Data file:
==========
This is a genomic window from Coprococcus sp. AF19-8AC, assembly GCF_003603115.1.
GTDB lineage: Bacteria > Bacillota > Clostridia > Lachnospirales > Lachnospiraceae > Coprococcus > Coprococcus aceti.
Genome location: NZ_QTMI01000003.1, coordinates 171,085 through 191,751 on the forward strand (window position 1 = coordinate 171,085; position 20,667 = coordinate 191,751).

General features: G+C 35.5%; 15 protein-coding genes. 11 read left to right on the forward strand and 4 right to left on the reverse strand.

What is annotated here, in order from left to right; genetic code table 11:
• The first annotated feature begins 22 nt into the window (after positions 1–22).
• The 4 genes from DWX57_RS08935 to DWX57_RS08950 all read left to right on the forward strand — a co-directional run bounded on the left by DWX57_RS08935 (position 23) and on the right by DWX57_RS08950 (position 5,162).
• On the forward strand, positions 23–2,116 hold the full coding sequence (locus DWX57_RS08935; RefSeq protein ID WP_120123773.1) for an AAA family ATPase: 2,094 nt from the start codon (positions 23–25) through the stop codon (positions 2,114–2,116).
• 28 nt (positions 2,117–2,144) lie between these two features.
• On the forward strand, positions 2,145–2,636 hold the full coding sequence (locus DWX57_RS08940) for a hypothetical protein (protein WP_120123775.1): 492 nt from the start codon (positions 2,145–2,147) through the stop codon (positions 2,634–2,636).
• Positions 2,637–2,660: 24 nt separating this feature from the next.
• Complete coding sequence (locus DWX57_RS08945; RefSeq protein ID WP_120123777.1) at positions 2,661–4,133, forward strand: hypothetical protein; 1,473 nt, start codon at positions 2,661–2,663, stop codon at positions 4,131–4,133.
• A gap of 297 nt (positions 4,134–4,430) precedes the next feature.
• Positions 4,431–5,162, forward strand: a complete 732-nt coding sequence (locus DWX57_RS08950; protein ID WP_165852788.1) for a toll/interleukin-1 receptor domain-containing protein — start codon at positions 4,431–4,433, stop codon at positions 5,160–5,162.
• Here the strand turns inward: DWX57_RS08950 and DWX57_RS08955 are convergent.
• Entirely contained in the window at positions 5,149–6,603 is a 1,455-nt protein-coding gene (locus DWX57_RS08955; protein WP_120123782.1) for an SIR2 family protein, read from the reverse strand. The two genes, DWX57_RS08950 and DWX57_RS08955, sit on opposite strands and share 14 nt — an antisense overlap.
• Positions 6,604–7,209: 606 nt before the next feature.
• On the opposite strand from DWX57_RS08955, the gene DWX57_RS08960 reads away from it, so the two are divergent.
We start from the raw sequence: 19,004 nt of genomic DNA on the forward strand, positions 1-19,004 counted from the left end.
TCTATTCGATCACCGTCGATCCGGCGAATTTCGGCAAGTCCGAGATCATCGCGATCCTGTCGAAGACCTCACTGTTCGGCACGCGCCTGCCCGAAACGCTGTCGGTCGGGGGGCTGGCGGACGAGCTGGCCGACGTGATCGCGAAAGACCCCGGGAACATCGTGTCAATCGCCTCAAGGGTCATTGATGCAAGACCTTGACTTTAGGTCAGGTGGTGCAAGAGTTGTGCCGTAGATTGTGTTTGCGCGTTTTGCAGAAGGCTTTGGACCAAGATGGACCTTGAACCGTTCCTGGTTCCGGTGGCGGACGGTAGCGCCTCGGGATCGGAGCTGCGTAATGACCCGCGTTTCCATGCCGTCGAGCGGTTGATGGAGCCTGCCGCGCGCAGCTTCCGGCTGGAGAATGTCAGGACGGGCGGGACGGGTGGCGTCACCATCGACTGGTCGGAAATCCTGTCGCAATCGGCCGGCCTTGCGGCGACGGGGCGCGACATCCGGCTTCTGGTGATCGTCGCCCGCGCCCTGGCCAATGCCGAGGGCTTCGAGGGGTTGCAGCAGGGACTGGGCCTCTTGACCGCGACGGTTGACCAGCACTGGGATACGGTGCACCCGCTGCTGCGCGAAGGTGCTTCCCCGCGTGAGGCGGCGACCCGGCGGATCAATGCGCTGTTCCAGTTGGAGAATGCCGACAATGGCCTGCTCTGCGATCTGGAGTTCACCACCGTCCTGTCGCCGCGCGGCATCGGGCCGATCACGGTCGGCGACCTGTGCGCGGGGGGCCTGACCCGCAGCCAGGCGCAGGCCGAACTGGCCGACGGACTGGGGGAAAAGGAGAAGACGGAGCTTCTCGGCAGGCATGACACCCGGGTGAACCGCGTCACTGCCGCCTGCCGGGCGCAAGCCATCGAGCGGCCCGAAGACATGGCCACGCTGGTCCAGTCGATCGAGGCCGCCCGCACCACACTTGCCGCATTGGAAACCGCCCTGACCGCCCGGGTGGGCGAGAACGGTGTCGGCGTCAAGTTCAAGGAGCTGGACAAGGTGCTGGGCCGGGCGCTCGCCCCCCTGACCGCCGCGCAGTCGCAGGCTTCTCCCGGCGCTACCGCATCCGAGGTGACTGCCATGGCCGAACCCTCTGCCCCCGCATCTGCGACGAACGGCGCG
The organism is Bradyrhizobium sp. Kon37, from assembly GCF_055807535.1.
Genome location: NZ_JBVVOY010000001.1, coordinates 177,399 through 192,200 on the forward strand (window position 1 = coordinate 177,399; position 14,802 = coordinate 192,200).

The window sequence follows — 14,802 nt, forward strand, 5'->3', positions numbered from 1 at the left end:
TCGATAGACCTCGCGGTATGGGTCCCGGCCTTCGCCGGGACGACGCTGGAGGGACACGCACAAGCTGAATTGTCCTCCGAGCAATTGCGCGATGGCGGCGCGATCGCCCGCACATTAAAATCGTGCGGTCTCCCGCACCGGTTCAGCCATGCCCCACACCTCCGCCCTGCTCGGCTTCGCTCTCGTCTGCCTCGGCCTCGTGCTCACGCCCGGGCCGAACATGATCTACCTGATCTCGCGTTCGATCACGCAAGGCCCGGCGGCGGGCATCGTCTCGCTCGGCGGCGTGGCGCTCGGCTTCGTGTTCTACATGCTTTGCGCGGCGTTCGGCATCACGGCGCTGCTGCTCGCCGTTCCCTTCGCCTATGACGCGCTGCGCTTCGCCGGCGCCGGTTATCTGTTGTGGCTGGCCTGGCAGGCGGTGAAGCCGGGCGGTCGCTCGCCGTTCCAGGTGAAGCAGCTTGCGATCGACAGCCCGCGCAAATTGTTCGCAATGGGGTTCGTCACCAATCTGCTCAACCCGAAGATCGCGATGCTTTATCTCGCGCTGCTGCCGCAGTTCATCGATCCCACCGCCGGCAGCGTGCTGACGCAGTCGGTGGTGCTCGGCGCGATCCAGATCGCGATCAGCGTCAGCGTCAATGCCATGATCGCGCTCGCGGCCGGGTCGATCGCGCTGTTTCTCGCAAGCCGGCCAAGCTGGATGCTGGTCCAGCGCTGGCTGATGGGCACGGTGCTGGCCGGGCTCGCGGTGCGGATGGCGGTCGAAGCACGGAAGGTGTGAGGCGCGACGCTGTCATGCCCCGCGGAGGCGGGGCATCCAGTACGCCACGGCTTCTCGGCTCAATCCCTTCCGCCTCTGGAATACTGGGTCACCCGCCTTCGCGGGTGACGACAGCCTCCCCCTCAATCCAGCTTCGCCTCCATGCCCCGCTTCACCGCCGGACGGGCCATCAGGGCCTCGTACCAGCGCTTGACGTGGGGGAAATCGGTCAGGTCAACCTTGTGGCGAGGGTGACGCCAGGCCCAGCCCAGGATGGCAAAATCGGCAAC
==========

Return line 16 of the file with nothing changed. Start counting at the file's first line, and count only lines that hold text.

• Entirely contained in the window at positions 5,149–6,603 is a 1,455-nt protein-coding gene (locus DWX57_RS08955; protein WP_120123782.1) for an SIR2 family protein, read from the reverse strand. The two genes, DWX57_RS08950 and DWX57_RS08955, sit on opposite strands and share 14 nt — an antisense overlap.